May 28, 2024

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Mitch McConnell blames Tucker Carlson and Trump for delaying aid to Ukraine

Mitch McConnell blames Tucker Carlson and Trump for delaying aid to Ukraine

Senate Minority Leader Mitch McConnell blamed former President Donald Trump and former Fox News host Tucker Carlson for the six-month delay in the $95 billion foreign aid package passed by Congress this week.

“It appears that our presidential nominee does not want us to do anything at all,” McConnell said at a press conference on Tuesday. “It took months to work our way through it.”

McConnell also said Carlson's February interview with Russian President Vladimir Putin complicated party members' support for the package.

“The demonization of Ukraine was started by Tucker Carlson, who in my opinion ended up where he should have been all along, which was interviewing Vladimir Putin,” McConnell said. “He had a massive audience, which convinced a lot of rank-and-file Republicans that this was probably a mistake.”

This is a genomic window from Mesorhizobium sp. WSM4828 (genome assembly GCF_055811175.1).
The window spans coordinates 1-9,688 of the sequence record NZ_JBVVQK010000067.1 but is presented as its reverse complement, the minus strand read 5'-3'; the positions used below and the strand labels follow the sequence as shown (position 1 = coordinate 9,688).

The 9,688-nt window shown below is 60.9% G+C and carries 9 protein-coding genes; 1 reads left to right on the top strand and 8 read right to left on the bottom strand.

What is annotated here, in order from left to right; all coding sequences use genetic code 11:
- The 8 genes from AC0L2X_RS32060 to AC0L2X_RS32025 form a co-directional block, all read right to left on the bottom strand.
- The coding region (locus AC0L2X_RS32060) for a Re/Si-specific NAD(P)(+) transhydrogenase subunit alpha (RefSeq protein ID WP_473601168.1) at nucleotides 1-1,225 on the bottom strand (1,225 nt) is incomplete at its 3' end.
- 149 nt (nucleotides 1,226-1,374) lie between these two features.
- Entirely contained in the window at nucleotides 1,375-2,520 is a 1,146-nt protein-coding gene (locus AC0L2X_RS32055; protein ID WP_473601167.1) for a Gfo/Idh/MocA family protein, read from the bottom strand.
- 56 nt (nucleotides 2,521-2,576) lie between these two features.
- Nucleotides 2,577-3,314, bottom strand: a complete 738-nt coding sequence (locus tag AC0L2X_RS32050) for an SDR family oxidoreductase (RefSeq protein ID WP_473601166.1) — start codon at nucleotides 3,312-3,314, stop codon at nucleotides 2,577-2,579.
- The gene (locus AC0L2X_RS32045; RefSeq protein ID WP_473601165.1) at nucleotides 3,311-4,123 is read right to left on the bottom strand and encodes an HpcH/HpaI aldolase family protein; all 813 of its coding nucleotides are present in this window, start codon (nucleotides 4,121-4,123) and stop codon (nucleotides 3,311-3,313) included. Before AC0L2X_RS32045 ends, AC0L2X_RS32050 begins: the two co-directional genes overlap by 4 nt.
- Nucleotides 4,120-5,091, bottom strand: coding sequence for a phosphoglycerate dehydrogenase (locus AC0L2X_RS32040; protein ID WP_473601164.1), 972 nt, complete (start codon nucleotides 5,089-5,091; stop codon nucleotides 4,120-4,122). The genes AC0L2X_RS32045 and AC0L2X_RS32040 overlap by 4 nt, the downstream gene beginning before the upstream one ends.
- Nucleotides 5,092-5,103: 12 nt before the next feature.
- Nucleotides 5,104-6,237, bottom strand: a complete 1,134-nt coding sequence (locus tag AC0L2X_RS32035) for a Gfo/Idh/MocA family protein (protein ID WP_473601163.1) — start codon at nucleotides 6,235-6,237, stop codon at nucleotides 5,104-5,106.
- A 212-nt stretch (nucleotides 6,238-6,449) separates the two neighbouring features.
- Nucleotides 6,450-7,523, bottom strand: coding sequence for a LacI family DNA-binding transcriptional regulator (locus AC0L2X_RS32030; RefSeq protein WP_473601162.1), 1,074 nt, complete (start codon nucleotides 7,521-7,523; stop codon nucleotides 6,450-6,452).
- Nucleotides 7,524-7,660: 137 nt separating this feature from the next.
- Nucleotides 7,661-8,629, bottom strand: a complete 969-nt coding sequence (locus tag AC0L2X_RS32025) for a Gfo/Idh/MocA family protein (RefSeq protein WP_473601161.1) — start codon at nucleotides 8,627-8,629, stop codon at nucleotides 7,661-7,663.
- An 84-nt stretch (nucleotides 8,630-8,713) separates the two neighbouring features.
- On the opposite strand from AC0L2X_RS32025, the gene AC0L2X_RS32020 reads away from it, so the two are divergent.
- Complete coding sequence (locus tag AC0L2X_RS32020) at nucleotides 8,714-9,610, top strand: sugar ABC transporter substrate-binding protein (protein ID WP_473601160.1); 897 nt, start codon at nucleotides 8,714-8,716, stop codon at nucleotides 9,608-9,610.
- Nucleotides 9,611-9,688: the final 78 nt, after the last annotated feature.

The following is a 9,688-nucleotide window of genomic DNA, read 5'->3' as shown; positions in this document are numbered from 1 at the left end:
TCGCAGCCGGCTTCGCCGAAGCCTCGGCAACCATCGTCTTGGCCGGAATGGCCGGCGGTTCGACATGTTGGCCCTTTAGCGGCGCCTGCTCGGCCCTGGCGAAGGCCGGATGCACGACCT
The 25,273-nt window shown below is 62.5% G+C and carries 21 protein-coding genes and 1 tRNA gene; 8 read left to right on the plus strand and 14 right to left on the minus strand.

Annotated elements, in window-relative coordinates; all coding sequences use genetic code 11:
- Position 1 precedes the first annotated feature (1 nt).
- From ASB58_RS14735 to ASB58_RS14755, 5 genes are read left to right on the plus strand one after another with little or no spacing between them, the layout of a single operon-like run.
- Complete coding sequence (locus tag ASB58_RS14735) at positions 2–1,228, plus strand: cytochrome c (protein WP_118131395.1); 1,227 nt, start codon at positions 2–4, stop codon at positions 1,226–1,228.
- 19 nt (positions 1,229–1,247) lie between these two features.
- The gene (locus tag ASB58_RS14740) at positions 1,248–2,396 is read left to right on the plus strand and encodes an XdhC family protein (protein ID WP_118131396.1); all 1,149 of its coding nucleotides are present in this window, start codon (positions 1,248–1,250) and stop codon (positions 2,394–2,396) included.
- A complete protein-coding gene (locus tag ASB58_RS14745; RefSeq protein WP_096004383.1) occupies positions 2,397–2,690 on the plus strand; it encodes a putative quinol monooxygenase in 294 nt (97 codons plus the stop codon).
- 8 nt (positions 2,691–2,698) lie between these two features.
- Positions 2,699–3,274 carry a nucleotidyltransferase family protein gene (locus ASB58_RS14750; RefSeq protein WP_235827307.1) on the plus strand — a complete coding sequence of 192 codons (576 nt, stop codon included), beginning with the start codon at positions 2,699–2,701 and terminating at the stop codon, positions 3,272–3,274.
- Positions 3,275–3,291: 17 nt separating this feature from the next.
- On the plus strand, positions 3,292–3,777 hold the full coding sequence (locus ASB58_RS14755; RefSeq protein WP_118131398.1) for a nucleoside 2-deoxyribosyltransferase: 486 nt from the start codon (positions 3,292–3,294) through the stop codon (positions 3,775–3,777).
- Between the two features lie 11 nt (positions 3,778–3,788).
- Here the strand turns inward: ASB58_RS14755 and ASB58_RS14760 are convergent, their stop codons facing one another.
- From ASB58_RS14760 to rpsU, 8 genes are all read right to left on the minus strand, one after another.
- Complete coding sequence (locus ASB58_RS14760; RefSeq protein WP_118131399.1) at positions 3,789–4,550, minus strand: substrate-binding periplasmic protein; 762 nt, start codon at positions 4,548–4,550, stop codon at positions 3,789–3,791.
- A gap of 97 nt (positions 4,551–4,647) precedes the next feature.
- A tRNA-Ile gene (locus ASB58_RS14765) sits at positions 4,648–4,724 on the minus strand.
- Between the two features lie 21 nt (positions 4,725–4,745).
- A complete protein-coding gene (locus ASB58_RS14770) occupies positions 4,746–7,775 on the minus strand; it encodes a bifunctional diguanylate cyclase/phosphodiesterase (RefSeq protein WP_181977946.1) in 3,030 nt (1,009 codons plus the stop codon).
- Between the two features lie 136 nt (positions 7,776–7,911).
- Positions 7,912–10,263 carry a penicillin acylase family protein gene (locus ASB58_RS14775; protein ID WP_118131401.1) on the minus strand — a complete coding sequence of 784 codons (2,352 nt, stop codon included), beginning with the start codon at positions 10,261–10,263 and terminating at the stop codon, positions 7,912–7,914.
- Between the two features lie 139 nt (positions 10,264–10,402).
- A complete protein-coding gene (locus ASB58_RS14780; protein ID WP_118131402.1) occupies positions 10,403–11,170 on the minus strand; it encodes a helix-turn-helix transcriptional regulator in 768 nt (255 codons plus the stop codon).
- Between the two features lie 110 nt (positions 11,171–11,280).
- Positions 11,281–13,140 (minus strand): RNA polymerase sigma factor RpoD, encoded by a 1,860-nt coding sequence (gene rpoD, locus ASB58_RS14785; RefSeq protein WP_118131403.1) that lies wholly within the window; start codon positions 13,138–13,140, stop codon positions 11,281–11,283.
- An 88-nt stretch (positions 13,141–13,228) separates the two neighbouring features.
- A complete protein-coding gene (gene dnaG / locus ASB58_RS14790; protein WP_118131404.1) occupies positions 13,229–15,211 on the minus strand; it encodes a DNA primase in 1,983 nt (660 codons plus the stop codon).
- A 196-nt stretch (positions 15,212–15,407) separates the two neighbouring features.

Earlier this year, McConnell said Trump made passing an aid package for Ukraine “doubly challenging” after he told members of Congress that the United States had done enough to support its allies. However, McConnell added that he felt Congress had moved beyond what he described as an isolationist movement by approving the $95 billion package on Tuesday.

On Wednesday morning, President Joe Biden announced that he had signed the $95 billion foreign aid bill.

“It's a good day for America, it's a good day for Europe, it's a good day for world peace,” Biden said.

The Republican senator from Kentucky has been a vocal advocate for U.S. military aid to Ukraine since the Russian invasion began on Feb. 24, 2022. In the past two years, he and Biden have worked together to convince some Republican senators to approve aid to Ukraine as their support has waned. The package approved on Tuesday includes $60 billion for Ukraine.

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“This is an important day for America and a very important day for freedom-loving nations around the world,” McConnell said Tuesday.

more: Aid package for Ukraine and Israel heads to Biden as Congress ends months-long conflict

The foreign aid package approved Tuesday was approved by a bipartisan vote of 79-18. It also includes $17 billion for Israel, $9 billion for humanitarian aid in Gaza and elsewhere, and $8 billion for allies in the Indo-Pacific region.

Rachel Barber is a 2024 elections fellow at USA TODAY, focusing on politics and education. Follow her on X, formerly Twitter, as @rachelbarber_